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Let's Talk: Child Protection

Parenting has its challenges...no doubt! Some days are better than others, however one thing we all want for our children is for them to be safe from harm, always.

Although child protection can be a sensitive topic, it's a very important one and the earlier we teach our children how to keep safe the better.

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My Body Safety Rules for young children

My body is my body and it belongs to me. First and foremost, try not to force your child to show physical affection and explain to your child that they can say “NO” if they don’t want to hug or kiss someone. If your child is showing reluctance to hug someone, identify a few alternatives like a high five, hand shake or blowing a kiss instead.

Ensure that they have a safety network. This means they can choose 4 or 5 safe adults they can trust and tell them anything (e.g. mum, grandma, aunt, teacher), especially if they feel worried, scared or unsure. Your child will then understand that they can speak to someone in their safety network about what they are feeling and why they feel this way. It is very important that you have a conversation with your child about why and who they are choosing for their safety network, even if it's a family member, family friend or a teacher. When teaching a child about keeping safe and seeking help, the idea of stranger danger needs to be reconsidered as perpetrators of abuse are often known to the family, and most sexual abuse occurs within already established biological and non-biological relationships.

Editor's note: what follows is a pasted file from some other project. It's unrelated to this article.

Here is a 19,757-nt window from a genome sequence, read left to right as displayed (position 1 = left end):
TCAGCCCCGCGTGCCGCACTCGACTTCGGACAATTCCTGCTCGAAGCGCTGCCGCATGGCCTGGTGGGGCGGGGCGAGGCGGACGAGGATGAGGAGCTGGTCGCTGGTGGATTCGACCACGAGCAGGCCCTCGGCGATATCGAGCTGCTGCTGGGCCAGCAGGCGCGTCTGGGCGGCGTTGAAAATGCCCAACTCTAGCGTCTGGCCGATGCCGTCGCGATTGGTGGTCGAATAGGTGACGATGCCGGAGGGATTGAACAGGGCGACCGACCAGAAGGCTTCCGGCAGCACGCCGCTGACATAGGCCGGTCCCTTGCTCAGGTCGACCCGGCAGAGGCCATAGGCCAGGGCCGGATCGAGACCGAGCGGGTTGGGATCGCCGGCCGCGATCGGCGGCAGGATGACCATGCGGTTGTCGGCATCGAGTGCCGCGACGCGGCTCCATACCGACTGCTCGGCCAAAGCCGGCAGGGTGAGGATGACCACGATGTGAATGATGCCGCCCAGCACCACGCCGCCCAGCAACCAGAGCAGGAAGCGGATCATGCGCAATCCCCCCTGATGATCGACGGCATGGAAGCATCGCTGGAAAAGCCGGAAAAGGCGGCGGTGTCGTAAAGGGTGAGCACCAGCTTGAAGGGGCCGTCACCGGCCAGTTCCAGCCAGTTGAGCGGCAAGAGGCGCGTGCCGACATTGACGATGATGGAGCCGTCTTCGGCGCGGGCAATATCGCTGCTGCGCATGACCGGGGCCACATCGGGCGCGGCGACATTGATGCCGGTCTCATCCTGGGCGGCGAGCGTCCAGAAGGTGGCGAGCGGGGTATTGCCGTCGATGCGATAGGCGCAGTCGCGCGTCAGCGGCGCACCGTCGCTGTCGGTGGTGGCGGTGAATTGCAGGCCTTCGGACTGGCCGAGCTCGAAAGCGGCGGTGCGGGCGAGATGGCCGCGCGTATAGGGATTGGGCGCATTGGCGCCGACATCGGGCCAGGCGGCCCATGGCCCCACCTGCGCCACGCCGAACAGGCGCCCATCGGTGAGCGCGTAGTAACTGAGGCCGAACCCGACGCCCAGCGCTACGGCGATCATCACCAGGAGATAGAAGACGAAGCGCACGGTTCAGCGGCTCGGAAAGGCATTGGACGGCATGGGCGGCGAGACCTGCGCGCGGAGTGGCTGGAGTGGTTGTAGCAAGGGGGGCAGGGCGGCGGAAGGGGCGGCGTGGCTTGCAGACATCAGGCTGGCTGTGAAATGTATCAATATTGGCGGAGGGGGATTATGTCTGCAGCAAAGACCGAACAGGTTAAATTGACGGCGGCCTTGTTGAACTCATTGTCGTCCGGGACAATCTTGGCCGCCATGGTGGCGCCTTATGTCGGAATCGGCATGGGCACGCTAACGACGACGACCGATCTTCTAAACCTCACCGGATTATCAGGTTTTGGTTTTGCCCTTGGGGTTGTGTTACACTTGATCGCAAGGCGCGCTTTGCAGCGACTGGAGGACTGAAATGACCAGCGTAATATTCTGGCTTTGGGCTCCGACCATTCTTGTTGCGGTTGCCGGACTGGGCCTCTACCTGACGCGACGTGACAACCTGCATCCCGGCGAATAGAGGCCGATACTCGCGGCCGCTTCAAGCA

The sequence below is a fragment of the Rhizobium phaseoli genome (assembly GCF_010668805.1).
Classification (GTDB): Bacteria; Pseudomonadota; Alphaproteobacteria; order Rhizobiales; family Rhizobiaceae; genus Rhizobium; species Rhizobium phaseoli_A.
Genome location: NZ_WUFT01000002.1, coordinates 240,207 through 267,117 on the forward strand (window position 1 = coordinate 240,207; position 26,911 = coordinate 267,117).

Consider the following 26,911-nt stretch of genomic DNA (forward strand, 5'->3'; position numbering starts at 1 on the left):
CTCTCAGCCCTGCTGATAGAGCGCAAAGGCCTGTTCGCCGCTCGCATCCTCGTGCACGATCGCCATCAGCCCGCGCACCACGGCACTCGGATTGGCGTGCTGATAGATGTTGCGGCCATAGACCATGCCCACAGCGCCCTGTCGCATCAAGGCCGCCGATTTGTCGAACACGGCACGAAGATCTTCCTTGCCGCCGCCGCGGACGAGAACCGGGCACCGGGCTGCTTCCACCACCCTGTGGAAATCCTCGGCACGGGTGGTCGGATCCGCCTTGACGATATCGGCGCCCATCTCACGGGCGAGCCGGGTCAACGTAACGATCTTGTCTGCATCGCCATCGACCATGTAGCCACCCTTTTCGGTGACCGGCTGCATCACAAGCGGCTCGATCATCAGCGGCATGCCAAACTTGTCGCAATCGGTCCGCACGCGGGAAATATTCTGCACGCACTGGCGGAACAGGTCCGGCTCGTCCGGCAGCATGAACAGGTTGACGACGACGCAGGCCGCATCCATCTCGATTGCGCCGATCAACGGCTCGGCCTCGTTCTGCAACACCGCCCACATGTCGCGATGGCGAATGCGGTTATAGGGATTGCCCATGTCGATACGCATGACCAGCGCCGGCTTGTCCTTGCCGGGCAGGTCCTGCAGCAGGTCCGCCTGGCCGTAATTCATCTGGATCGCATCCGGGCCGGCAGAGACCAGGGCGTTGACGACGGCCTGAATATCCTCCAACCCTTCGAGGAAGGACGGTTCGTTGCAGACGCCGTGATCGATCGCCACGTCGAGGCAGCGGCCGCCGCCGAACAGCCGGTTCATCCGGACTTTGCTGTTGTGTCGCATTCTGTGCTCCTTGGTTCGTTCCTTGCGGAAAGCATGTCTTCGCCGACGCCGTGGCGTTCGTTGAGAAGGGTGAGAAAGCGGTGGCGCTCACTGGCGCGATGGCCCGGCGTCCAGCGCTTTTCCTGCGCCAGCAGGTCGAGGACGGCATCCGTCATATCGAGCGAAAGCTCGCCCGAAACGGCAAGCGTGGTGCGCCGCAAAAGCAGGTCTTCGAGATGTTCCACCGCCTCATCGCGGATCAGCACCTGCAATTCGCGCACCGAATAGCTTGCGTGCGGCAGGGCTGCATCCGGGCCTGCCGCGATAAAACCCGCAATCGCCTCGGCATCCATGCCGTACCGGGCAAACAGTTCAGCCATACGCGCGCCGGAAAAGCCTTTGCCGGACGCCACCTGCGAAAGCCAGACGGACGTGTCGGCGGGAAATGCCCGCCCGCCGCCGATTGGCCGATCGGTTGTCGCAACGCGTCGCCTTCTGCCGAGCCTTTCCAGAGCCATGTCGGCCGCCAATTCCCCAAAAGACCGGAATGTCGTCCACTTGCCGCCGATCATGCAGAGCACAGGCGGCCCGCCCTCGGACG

Teach your child to read and understand their own Early Warning Signs. They may feel frightened or unsafe, sweat a lot, get a sick tummy, become shaky and their heart might beat really fast – these feelings are called early warning signs. Teach your child to understand that “if I feel this way about ANYTHING, I must tell an adult in my safety network straight away”!

Secrets. Whilst some may recall “secrets” as being a part of childhood fun, for many children it is the opposite; it is the start of a traumatic and abusive experience. Describe the difference between a good secret and a bad secret to your child. An example of a good secret can be in the form of a surprise birthday party, whilst a bad secret will make them feel unsafe, unsure or uncomfortable. Please tell your child that if someone asks them to keep a secret that makes them feel bad, worried, uncomfortable or unsafe, they will not be in trouble, that you care and they must tell a trusted adult straight away.

Private Parts. Explain to your child that their private parts are the parts of their body under their bathing suit. It’s important to teach your child the correct names of their private parts and that “no-body is allowed to touch my private parts and no-one is allowed to show me pictures of private parts”. If this happens, they must tell a trusted adult in their safety network straightaway.

BIS Abu Dhabi Counselling Team